The prudential regulator has begun legal action to disqualify five senior IOOF employees from running a superannuation fund for failing to act in their members' interest, as ANZ flagged it would now reconsider its sale of its OnePath Pensions business to the wealth manager.
APRA on Friday also revealed it was seeking to impose additional licence conditions on IOOF Holdings (ASX: IFL) and has given the company 14 days to prove that its compliance, governance structures and organisational structures met legal requirements.
APRA began proceedings in the Federal Court to disqualify IOOF chief executive Chris Kelaher, chairman George Venardos, CFO David Coulter, GM legal, risk and compliance and company secretary Paul Vine, and general counsel Gary Riordan.
The prudential regulator says it has had serious concerns about IOOF's conduct since 2015 and that the company has failed to address those concerns.
"APRA's efforts to resolve its concerns with IOOF have been frustrated by a disappointing level of acceptance and responsiveness," APRA deputy chair Helen Rowell said in a statement.
"The actions we are now taking are aimed at achieving enduring change to ensure that the trustees of the superannuation funds operated by IOOF fully meet their obligation to put the interests of members ahead of all other interests," Rowell says.
"Furthermore, the individuals included in the proceedings have shown a lack of understanding of their personal and trustee obligations under the SIS Act and at law, and a lack of contrition in relation to the breaches of the SIS Act identified by APRA."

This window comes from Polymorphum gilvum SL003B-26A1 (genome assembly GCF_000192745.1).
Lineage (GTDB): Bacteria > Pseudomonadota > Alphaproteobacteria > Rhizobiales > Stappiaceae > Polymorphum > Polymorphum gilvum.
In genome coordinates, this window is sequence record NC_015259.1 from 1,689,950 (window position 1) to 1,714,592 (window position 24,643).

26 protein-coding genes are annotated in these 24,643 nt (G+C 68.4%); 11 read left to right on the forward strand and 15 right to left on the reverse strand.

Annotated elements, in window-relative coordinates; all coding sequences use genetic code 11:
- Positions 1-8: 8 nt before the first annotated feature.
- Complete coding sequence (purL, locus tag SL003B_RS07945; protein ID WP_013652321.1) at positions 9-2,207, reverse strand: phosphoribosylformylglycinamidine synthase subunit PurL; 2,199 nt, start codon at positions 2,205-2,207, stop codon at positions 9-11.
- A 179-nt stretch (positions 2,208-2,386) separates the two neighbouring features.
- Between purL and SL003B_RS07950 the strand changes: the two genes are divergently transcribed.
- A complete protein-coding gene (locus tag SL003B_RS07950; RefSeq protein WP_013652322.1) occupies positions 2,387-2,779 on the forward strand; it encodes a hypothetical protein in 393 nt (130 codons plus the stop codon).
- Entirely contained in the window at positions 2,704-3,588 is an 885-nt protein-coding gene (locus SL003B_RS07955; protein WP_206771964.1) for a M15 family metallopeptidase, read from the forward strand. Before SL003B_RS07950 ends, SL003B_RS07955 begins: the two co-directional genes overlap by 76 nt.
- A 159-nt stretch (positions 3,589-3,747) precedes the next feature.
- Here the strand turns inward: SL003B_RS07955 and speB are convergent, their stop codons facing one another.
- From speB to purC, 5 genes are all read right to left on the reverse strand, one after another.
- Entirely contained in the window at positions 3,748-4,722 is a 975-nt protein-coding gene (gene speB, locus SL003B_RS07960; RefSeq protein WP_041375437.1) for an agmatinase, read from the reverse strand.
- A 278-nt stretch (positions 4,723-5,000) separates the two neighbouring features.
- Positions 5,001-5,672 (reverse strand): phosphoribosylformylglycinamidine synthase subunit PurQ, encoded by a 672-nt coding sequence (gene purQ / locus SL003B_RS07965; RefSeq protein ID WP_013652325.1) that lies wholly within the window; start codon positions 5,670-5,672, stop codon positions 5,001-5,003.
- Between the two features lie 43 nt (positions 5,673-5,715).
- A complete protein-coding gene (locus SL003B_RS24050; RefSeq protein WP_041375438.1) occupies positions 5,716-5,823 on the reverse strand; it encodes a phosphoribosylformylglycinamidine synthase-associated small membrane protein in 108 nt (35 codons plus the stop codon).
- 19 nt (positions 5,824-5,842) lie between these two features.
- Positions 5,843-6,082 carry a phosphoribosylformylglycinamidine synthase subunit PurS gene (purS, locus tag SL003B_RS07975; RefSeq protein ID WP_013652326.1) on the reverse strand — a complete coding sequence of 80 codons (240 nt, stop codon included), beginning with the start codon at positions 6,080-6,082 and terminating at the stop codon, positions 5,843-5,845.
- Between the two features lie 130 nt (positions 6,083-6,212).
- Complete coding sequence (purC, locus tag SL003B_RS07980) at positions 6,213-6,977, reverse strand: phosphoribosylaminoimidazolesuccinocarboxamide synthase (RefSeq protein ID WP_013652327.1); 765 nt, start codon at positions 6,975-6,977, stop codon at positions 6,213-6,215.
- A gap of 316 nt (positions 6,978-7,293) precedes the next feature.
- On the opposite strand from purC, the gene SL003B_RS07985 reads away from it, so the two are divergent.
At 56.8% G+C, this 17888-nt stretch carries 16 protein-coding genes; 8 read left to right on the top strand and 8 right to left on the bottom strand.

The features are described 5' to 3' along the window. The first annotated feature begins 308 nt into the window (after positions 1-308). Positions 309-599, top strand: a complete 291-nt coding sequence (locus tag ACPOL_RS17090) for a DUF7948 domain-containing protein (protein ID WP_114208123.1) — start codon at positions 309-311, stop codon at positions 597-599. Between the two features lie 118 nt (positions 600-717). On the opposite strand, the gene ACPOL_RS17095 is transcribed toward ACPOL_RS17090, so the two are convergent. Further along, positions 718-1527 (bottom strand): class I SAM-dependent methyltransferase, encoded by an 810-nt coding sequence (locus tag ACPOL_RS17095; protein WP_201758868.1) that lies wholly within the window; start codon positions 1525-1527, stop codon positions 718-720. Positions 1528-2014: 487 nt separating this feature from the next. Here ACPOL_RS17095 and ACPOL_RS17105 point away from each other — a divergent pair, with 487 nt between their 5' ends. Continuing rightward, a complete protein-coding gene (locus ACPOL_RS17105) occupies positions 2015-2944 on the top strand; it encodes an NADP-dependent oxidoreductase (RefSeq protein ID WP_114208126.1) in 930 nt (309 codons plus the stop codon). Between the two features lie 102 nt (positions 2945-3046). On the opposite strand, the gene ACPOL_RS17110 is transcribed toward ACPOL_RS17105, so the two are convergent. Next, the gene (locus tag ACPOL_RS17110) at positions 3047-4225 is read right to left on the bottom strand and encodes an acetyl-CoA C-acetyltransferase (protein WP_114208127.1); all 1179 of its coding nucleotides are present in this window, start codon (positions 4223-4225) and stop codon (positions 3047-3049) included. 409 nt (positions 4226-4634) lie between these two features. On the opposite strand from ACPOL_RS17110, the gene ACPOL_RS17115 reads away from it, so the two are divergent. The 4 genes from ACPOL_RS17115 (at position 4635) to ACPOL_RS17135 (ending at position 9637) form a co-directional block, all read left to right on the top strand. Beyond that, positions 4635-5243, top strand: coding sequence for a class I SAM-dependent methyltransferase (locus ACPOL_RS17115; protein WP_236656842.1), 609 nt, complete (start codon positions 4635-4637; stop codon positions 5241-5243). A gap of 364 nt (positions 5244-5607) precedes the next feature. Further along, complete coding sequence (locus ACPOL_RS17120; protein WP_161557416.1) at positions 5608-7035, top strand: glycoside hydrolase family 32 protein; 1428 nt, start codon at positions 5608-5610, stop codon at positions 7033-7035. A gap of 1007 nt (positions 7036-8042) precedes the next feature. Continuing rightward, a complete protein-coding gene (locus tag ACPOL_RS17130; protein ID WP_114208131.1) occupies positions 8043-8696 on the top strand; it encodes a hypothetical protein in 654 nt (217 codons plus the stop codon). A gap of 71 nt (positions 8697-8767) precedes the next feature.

IOOF Holdings responded the legal moves to disqualify its senior executives and impose new licence conditions as "misconceived" and that its executives would "vigorously" defend the proceedings.
IOOF is already in the midst of a restructure brought on by regulatory pressure and scrutiny of its business model during the financial services royal commission.
Following the announcement of the APRA legal proceedings against its senior executives, ANZ said it was considering cancelling a deal to sell its OnePath Pensions and Investments business to IOOF which was agreed in October 2017.
"Given the significance of APRA's action, we will assess the various options available to us while we seek urgent information from both IOOF and APRA," ANZ Deputy CEO Alexis George says.
IOOF shares were slammed on the raft of bad news and at around 11.30am (AEST) they had plunged 30 percent to $5.02. Its shares were trading at an all-time high of $11.84 in October 2017.
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